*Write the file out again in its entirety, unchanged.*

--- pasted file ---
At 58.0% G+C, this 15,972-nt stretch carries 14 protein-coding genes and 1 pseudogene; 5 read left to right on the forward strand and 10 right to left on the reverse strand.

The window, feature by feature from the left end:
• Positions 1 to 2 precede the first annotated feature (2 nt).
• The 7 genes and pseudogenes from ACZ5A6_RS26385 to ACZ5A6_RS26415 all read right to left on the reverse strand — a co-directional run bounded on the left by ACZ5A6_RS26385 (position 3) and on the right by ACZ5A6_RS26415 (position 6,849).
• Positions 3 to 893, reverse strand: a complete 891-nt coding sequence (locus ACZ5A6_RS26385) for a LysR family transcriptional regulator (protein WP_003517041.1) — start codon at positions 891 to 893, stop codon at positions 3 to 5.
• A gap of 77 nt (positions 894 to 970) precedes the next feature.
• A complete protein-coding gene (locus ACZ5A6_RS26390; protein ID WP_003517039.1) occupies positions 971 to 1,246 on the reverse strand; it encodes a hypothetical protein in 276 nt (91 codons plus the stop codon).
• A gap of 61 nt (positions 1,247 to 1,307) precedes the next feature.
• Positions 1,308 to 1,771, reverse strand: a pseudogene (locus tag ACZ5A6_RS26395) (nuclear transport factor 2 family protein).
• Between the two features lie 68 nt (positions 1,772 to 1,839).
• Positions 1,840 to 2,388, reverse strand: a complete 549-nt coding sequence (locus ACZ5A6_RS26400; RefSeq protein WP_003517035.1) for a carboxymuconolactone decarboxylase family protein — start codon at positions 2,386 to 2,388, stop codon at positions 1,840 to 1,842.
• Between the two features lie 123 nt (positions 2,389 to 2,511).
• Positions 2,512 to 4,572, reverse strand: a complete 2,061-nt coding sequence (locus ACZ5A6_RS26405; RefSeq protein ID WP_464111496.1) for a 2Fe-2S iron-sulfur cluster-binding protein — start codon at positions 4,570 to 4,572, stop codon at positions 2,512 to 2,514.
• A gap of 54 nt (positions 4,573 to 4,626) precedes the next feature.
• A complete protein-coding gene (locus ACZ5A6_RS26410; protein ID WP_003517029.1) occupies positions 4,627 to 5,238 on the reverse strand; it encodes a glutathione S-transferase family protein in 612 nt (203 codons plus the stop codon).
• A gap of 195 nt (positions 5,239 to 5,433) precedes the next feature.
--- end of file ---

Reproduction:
At 58.0% G+C, this 15,972-nt stretch carries 14 protein-coding genes and 1 pseudogene; 5 read left to right on the forward strand and 10 right to left on the reverse strand.

The window, feature by feature from the left end:
• Positions 1 to 2 precede the first annotated feature (2 nt).
• The 7 genes and pseudogenes from ACZ5A6_RS26385 to ACZ5A6_RS26415 all read right to left on the reverse strand — a co-directional run bounded on the left by ACZ5A6_RS26385 (position 3) and on the right by ACZ5A6_RS26415 (position 6,849).
• Positions 3 to 893, reverse strand: a complete 891-nt coding sequence (locus ACZ5A6_RS26385) for a LysR family transcriptional regulator (protein WP_003517041.1) — start codon at positions 891 to 893, stop codon at positions 3 to 5.
• A gap of 77 nt (positions 894 to 970) precedes the next feature.
• A complete protein-coding gene (locus ACZ5A6_RS26390; protein ID WP_003517039.1) occupies positions 971 to 1,246 on the reverse strand; it encodes a hypothetical protein in 276 nt (91 codons plus the stop codon).
• A gap of 61 nt (positions 1,247 to 1,307) precedes the next feature.
• Positions 1,308 to 1,771, reverse strand: a pseudogene (locus tag ACZ5A6_RS26395) (nuclear transport factor 2 family protein).
• Between the two features lie 68 nt (positions 1,772 to 1,839).
• Positions 1,840 to 2,388, reverse strand: a complete 549-nt coding sequence (locus ACZ5A6_RS26400; RefSeq protein WP_003517035.1) for a carboxymuconolactone decarboxylase family protein — start codon at positions 2,386 to 2,388, stop codon at positions 1,840 to 1,842.
• Between the two features lie 123 nt (positions 2,389 to 2,511).
• Positions 2,512 to 4,572, reverse strand: a complete 2,061-nt coding sequence (locus ACZ5A6_RS26405; RefSeq protein ID WP_464111496.1) for a 2Fe-2S iron-sulfur cluster-binding protein — start codon at positions 4,570 to 4,572, stop codon at positions 2,512 to 2,514.
• A gap of 54 nt (positions 4,573 to 4,626) precedes the next feature.
• A complete protein-coding gene (locus ACZ5A6_RS26410; protein ID WP_003517029.1) occupies positions 4,627 to 5,238 on the reverse strand; it encodes a glutathione S-transferase family protein in 612 nt (203 codons plus the stop codon).
• A gap of 195 nt (positions 5,239 to 5,433) precedes the next feature.